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9/11 Remembered

9/11 Remembered

As the city of Nashville—and the entire nation—went on alert for the possibility of terrorist acts, citizens here took time out to honor the dead and missing in last year’s attacks in New York and Washington. Churches, temples and mosques here held services. Public officials—and candidates—were much in evidence as well. And everywhere, people hoped and prayed that nothing like Sept. 11, 2001, would ever happen again.

A record to be proud of

Howard Gentry has entered the history books as the city’s first African American vice mayor. His defeat of fellow councilman Chris Ferrell last week was seen as a distinct benchmark in Nashville race relations. Gentry will soon vacate his seat as at-large Council member to assume the top council job, and that has set off another race. (See “Political Notes,” p. 17.)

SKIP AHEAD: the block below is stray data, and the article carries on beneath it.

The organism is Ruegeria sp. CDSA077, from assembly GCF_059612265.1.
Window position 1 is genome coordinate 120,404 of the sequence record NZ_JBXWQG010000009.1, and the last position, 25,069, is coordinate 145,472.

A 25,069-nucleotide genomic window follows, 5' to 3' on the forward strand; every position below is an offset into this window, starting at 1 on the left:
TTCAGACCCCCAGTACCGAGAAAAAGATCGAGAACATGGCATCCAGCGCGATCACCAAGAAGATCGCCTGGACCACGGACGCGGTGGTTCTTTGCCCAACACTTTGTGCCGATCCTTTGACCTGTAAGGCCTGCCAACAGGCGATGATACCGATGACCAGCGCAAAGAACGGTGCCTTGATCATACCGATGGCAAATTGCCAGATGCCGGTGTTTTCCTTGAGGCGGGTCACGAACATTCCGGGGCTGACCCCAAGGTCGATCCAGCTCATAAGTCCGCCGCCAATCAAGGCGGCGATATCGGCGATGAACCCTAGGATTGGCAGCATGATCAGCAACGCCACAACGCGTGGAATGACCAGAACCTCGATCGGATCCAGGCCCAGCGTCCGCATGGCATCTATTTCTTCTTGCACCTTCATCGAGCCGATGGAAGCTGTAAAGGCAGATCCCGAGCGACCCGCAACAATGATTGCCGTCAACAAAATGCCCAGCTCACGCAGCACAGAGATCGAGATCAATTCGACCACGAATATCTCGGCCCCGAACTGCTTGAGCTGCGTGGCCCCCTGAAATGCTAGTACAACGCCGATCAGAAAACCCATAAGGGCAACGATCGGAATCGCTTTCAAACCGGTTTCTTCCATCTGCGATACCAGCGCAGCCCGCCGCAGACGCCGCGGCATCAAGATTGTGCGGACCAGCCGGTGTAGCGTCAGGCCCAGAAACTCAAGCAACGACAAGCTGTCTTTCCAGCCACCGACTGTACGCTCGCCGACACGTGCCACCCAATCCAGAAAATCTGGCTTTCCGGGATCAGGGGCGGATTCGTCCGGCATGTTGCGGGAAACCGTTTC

Go, Titans

Next week, the undefeated Titans head to Dallas to play the hapless Cowboys, who astonishingly lost their opening game to the brand-new Houston Texans. But the Titans are already saddled with costly injuries, including a broken foot to Jevon Kearse, who could probably play the sport better than most were he reduced to one leg.

Glowing in the dark

News that an out-of-state company has decided to place a nuclear-fuel facility in nearby Hartsville has got some folks very upset. Construction of the plant, which would essentially complete a TVA nuclear plant that was started but never finished, would take years. Louisiana Energy Services had announced it was looking at the Hartsville site or at a site in Alabama, and it went with the Tennessee location. Early indications are that quite a number of Hartsvillians are none too pleased.

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